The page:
TAKE A CLOSER LOOK INTO THE MOST ICONIC AND HISTORIC UNIVERSITY LANDMARKS IN THE PHILIPPINES
With classes being held online, many students missed the opportunity to see Philippine universities’ most treasured landmarks. But nobody said you cannot learn about them by merely looking at your screens.
Students are among the people who received the most dreadful blow of the COVID-19 pandemic. What used to be school grounds with busy people are now deserted areas swept away by silence.
In the Philippines, many universities feature iconic landmarks that incoming students were supposed to see in the flesh. But given the unfortunate events, it might take longer before they could go to these places in person.
In the meantime, it is not bad to learn more about them online. Here are the most famous university landmarks in the Philippines:
UNIVERSITY OF THE PHILIPPINES’ (U.P.) OBLATION STATUE
Whether you’re a student of U.P. or just passing by, chances are that you have noticed the Oblation Statue crafted by National Artist Guillermo Tolentino. The statue, which measures 3.5 meters in height, is the university’s symbol.
It was first conceived during the Presidency of Rafael Palma in 1925. Palma, who commissioned Tolentino, wanted the statue to be inspired by the second verse of Jose Rizal’s “Mi Ultimo Adios.”
According to Tolentino, the Oblation statue is inspired by man’s patriotism and dedication to the nation. “The completely nude figure of a young man with outstretched arms and open hands, with tilted head, closed eyes and parted lips murmuring a prayer, with breast forward in the act of offering himself, is my interpretation of that sublime stanza. It symbolizes all the unknown heroes who fell during the night.”
“The statue stands on a rustic base, a stylized rugged shape of the Philippine archipelago, lined with big and small hard rocks, each of which represents an island. The “katakataka” (wonder plant) whose roots are tightly implanted on Philippine soil, is the link that binds the symbolized figure to the allegorical Philippine Group. “Katakataka” is really a wonder plant. It is called siempre vivo (always alive) in Spanish. A leaf or a piece of it thrown anywhere will sprout into a young plant. Hence, it symbolizes the deep-rooted patriotism in the heart of our heroes. Such patriotism continually and forever grows anywhere in the Philippines.”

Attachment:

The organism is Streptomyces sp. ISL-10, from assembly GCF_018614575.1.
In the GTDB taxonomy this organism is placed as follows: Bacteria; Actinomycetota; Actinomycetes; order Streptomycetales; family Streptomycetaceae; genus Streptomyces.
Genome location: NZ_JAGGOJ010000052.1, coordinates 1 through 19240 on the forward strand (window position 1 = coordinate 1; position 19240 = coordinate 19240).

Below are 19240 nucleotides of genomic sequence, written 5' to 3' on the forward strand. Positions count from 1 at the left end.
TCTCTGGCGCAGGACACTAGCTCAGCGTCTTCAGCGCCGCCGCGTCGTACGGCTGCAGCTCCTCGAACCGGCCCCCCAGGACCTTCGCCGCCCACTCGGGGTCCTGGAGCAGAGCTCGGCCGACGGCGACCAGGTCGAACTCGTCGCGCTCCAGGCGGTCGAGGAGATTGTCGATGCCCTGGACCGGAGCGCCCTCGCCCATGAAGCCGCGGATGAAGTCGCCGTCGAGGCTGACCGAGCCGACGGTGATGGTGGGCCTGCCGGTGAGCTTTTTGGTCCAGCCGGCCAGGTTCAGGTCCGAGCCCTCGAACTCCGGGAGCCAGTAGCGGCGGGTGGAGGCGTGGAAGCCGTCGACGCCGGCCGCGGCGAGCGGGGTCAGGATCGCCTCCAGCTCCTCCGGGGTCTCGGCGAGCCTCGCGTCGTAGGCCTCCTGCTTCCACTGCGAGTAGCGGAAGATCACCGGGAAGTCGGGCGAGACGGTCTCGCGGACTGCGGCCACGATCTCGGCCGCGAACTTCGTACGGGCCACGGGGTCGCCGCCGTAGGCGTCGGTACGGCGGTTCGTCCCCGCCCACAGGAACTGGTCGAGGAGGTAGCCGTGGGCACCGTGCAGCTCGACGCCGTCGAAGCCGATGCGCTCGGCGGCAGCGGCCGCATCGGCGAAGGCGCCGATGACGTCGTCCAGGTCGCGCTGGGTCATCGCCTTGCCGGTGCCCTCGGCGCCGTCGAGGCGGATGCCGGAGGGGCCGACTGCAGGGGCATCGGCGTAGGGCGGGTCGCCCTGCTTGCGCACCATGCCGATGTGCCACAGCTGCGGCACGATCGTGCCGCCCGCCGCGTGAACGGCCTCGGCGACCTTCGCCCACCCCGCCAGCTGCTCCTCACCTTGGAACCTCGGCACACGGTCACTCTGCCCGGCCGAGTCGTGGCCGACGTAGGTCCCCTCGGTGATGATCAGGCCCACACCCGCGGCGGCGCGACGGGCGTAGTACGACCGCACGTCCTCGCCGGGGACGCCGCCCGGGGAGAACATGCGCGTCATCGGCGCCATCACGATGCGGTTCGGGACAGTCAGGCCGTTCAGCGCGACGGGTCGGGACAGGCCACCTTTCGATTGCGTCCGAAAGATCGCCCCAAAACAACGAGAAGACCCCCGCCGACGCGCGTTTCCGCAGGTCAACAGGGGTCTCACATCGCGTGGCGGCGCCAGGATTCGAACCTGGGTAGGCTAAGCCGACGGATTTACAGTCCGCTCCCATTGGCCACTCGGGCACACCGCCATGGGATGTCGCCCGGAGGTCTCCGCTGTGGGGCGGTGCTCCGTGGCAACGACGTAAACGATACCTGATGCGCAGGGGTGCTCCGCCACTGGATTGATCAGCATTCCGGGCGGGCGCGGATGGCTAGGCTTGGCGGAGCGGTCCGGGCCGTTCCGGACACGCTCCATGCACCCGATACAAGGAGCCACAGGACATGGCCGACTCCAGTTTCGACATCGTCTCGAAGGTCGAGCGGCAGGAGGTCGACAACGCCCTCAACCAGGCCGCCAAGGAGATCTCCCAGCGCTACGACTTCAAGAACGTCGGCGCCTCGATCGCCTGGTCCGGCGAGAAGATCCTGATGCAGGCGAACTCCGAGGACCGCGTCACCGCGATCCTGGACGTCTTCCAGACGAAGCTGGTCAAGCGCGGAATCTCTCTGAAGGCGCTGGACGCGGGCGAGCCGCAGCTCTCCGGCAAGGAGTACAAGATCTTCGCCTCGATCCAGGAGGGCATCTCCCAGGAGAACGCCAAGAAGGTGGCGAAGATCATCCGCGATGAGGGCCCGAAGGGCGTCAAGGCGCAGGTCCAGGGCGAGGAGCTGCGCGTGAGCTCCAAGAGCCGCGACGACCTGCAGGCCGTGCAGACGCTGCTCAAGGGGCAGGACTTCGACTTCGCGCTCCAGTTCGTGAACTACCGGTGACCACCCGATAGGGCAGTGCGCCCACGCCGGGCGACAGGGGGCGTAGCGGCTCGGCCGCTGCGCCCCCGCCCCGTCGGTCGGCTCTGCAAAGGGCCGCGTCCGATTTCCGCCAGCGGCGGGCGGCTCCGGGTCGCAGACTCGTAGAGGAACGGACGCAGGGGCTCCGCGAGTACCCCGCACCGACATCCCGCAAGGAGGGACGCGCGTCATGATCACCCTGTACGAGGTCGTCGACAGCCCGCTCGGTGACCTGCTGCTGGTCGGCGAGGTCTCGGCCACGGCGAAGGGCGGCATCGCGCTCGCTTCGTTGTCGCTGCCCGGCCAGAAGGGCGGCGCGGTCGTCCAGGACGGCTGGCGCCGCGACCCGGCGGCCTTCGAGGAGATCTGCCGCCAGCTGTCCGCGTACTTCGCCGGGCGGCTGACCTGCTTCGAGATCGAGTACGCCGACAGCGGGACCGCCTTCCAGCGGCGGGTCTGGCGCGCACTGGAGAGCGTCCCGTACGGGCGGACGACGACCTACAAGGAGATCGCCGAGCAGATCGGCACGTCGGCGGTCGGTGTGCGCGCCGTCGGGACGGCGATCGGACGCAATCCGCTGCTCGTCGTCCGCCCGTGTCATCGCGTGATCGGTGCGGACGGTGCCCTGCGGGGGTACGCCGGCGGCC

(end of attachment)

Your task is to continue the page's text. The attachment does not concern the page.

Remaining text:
As of this post, the original Oblation statue is being kept inside the Main Library (Gonzalez Hall), the former site of the U.P. College of Fine Arts.
UNIVERSITY OF SANTO TOMAS’ (UST) ARCH OF CENTURIES
It has become an inside joke or an urban legend among UST students that if you pass through the Arch of Centuries located meters away from the university’s Millennium Gate along España Boulevard, it would be hard for you to graduate or finish your program.
But this arch has seen more events than that. Erected around 1680 at Intramuros, Manila (where UST was originally established), the Arch of Centuries was able to welcome and send off Thomasians for ages.
The arch is made up of doric columns with the inscription that says “Gateway to the history of the finest breed of Filipinos.” The National Museum of the Philippines declared the arch as a national treasure on January 25, 2010 along with the UST main building, the Central Seminary Building, and the university field.
U.P. MANILA’S MUSEUM OF A HISTORY OF IDEAS
Constructed in 1931, the U.P Manila’s Museum of a History of Ideas was among the first buildings constructed for the university. During World War II, this establishment was used as the emergency headquarters of the university’s administration.
ATENEO DE MANILA’S “ATENEO ART GALLERY”
Modern art is very much alive and valued in Ateneo Art Gallery. The museum, which can be found at the Arts Wing, Areté, houses more than 500 artworks that include posters, photographs, art installations, drawings, paintings, animation, sculpture, and whatnot.
The gallery was established in 1960 following Fernando Zobel’s bequest to the university of his collections that feature the works of Filipino post war artists. Today, it is currently recognized as the first museum of modern Filipino art.